Tuesday, September 30, 2014

Pole-toberfest II: Return to Pierogiville

With a proper Polish princess as a distinguished member of the wacky tacky adventure team, the opportunities for cross-cultural exploration are both frequent and fun.  Getting restless remembering our "Doin' the Dozynki" exploits of last year, we excitedly donned our butter-stained pierogi bibs and headed for  Our Lady of the Bright Mount (Southern California's premiere Polish parish) for the 2014 Los Angeles Polish Festival.

Now we know why Warsaw is the capital city.

I've said it before but it shouldn't go unstated that, as a regular attendee of our local German club, card-holder of our members-only Asian grocery store, patron of the southland's two European marketplaces, and investigator into the local Dutch club, it is clear that I am in the midst of a chronic cultural-identity crisis!  The only thing my family had that tied us in any tiny way to our Yugoslavian ancestry was "Toshka," a mac-and-cheese/mashed potato hybrid dish that my great-aunt made on special occasions (I have found zero substantiation anywhere online to verify the authenticity of the more-than-likely-midwestern foodstuffs).  With every new dip into the Polish pool, however, I feel like I'm moving in the right easterly-European direction; now an old pro on the festival circuit, I knew that my mission was to find and document the three "F's."

The line for pierogies was so long that I could only capture the first third in the picture.
Exhausted by the wait, we soon gave up on sampling much of the Polish cuisine -
except for my preferred prune-filled Polish pastry, the paczek (it doesn't look like
 much...actually it kind of looks like turd but it is really good).

I believe this is what is referred to as the Polish Tuxedo.
Cynthia was quickly taking style notes for next year's festival.

Without question, my favorite Polish dances are hip-hop, the tango, and the Zorba...
Wait, those aren't indigenous to Poland?  Well, it looks like some of these dancers were
experiencing a cultural identity crisis of their own.  Seriously, there was a Polish hip-hop
number with a routine that culminated in the king of Greek dances - it was AWESOME!

As much as I enjoyed our one-day excursion to Mother Polonia, I was even more excited by the festival venue.  On the grounds of an Edwardian-era estate, I had heard whispers that the beautiful house once belonged to a Hollywood movie star.  I figured that it must've been a star of Polish descent who deeded the enormous estate to the church upon his/her death.  After doing some investigating, I learned that, rather than Pola Negri or Theda Bara, the true owner of was one of Hollywood's most infamous legends.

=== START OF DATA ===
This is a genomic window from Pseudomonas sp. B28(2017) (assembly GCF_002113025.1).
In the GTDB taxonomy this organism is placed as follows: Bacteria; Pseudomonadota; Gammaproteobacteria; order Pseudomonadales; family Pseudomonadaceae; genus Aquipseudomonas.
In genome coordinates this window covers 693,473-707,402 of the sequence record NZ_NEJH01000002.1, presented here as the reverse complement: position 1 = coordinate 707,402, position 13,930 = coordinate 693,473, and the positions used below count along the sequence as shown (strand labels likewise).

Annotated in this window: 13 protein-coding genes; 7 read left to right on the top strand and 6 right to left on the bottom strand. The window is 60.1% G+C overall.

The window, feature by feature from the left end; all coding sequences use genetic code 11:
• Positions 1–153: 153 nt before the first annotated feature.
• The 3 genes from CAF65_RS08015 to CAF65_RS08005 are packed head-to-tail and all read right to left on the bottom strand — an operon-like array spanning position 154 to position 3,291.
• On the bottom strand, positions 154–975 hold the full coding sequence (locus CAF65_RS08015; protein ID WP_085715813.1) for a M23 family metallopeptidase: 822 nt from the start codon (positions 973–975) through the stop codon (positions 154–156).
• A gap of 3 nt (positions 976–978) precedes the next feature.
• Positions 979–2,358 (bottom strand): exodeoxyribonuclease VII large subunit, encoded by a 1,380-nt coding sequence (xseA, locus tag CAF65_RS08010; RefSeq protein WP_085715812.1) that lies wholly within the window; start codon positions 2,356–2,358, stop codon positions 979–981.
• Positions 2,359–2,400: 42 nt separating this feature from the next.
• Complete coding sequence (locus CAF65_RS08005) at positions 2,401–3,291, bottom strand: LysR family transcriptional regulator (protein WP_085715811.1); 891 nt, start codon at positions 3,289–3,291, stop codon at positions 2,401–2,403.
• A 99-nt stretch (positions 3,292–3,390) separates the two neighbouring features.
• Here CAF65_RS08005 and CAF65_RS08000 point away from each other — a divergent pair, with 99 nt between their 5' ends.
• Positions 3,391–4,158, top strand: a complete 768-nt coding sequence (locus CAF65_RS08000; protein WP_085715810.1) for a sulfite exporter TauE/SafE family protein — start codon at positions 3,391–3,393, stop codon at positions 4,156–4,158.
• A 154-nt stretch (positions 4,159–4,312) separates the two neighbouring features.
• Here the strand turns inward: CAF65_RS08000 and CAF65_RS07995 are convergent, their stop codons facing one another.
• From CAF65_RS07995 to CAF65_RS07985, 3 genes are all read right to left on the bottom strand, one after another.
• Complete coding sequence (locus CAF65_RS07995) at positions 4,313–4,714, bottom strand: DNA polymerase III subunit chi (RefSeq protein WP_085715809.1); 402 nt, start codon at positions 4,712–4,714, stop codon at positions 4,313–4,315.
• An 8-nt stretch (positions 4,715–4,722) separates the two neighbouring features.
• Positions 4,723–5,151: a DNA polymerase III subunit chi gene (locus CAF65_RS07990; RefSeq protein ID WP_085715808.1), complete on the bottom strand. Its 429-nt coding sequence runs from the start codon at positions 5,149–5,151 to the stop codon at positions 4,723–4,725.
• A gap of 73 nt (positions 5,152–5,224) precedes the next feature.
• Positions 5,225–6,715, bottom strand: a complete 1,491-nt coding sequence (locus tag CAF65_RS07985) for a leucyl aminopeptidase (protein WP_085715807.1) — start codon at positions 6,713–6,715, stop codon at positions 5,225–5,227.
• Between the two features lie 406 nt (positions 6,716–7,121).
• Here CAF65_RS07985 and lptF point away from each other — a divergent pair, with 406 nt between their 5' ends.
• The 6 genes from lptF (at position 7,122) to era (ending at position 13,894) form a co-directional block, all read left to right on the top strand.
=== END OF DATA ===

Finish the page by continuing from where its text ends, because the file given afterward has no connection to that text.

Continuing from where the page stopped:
wacky tacky polish festival
Fatty Arbuckle lived here (a fourth F)!!!
Clad in high-fired terra cotta block, the Vienna Secessionist-style house was completed in 1910.
Unfortunately, the only access to the interior that we were granted was the basement bathroom/library (a brilliant, if completely un-photogenic, combination).  The terraced backyard has enough remaining details to have our wacky tacky imaginations running riot thinking about the amazing parties thrown here.

This adventure was definitely a "twofer" - Polish festival and Hollywood house hunt all in one!  I was thrilled to find that the fourth "F" of our festival experience stood for Fatty; sometimes it feels good to know that you're not the only fatty waddling around.  Neither fatty, Arbuckle nor Tiny, claims any Polish lineage, but His Holiness loves us just the same.  Dziekuje, PJP II...see you next year!

Our Lady of the Bright Mount Parish
3424 W Adams Blvd
Los Angeles, CA


Mr. Tiny


  1. Love the fashion picture with the 'Polish Tuxedo'. My family is Polish-my dad was born there and came to America with my grandparents when he was 2 or 3 yr old. For special occasions and parties he used to dress very similar to that. He loved wearing vests. And he always wore a cap. He had cotton ones for summer and wool caps for winter.

  2. That's great! You're so lucky to have been raised with some fun culture!